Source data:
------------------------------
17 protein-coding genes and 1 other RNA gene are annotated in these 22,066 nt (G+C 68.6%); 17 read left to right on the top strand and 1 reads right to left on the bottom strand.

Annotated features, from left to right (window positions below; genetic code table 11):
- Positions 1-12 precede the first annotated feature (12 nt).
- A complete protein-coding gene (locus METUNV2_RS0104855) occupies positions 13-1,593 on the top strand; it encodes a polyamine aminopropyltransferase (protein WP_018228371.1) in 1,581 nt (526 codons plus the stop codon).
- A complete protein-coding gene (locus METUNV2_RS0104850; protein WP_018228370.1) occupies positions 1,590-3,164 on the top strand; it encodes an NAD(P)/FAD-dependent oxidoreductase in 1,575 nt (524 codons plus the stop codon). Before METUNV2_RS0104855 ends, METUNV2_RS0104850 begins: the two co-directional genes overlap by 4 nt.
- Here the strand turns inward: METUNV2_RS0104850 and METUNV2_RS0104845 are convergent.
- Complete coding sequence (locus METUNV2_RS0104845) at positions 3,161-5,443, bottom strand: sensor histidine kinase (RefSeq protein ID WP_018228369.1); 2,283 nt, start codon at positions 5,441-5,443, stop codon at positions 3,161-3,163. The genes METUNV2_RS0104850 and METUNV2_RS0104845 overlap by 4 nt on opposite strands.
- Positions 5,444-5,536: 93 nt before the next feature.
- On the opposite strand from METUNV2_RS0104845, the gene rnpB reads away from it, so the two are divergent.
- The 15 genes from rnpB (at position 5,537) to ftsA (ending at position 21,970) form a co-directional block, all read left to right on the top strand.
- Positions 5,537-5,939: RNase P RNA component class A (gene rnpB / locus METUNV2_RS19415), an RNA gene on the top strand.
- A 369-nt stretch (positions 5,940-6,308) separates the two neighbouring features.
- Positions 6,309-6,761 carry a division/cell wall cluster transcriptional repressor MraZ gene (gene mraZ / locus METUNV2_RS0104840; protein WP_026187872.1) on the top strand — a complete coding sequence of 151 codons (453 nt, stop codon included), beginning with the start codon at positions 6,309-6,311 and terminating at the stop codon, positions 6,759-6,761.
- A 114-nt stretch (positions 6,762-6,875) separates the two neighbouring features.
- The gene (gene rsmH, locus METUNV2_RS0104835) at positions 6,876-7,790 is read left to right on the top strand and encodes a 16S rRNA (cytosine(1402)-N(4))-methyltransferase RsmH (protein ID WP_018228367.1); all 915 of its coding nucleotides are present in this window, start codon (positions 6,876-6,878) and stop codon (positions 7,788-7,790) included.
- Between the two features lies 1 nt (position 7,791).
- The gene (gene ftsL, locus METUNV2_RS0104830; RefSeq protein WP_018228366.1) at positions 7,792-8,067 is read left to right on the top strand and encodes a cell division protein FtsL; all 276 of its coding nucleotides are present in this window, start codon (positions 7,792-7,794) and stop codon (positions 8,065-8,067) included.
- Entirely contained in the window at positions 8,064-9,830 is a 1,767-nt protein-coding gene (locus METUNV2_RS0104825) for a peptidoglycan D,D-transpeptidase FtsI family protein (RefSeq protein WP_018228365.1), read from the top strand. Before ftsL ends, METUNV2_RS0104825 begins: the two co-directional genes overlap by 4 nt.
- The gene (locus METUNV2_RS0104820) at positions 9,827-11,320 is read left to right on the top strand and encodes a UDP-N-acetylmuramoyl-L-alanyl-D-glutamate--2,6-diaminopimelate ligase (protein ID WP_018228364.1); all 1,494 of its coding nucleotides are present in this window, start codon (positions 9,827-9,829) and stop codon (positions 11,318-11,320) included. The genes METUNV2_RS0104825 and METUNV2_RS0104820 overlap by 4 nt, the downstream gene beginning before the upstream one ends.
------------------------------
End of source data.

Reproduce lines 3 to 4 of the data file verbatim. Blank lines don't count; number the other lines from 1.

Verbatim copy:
- Positions 1-12 precede the first annotated feature (12 nt).
- A complete protein-coding gene (locus METUNV2_RS0104855) occupies positions 13-1,593 on the top strand; it encodes a polyamine aminopropyltransferase (protein WP_018228371.1) in 1,581 nt (526 codons plus the stop codon).